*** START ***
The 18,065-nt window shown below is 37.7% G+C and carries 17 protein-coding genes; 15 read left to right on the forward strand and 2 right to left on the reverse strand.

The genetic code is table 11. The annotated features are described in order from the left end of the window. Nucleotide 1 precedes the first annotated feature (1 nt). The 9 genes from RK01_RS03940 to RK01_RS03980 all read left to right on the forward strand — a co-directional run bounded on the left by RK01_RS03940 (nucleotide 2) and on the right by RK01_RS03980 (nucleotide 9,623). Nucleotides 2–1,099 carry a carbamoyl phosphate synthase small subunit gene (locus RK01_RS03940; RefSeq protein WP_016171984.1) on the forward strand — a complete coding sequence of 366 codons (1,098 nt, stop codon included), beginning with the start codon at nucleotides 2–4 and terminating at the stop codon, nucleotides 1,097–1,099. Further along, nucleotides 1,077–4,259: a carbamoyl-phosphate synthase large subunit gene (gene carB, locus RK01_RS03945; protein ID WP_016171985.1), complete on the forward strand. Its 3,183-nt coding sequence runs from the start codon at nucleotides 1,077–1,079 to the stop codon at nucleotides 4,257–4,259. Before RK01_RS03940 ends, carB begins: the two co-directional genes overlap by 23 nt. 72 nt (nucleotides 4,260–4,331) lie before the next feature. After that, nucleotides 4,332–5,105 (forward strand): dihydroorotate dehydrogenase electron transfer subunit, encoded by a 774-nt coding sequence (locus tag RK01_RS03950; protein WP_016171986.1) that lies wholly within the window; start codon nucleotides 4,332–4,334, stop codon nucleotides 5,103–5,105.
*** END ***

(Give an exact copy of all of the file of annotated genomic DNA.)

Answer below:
The 18,065-nt window shown below is 37.7% G+C and carries 17 protein-coding genes; 15 read left to right on the forward strand and 2 right to left on the reverse strand.

The genetic code is table 11. The annotated features are described in order from the left end of the window. Nucleotide 1 precedes the first annotated feature (1 nt). The 9 genes from RK01_RS03940 to RK01_RS03980 all read left to right on the forward strand — a co-directional run bounded on the left by RK01_RS03940 (nucleotide 2) and on the right by RK01_RS03980 (nucleotide 9,623). Nucleotides 2–1,099 carry a carbamoyl phosphate synthase small subunit gene (locus RK01_RS03940; RefSeq protein WP_016171984.1) on the forward strand — a complete coding sequence of 366 codons (1,098 nt, stop codon included), beginning with the start codon at nucleotides 2–4 and terminating at the stop codon, nucleotides 1,097–1,099. Further along, nucleotides 1,077–4,259: a carbamoyl-phosphate synthase large subunit gene (gene carB, locus RK01_RS03945; protein ID WP_016171985.1), complete on the forward strand. Its 3,183-nt coding sequence runs from the start codon at nucleotides 1,077–1,079 to the stop codon at nucleotides 4,257–4,259. Before RK01_RS03940 ends, carB begins: the two co-directional genes overlap by 23 nt. 72 nt (nucleotides 4,260–4,331) lie before the next feature. After that, nucleotides 4,332–5,105 (forward strand): dihydroorotate dehydrogenase electron transfer subunit, encoded by a 774-nt coding sequence (locus tag RK01_RS03950; protein WP_016171986.1) that lies wholly within the window; start codon nucleotides 4,332–4,334, stop codon nucleotides 5,103–5,105.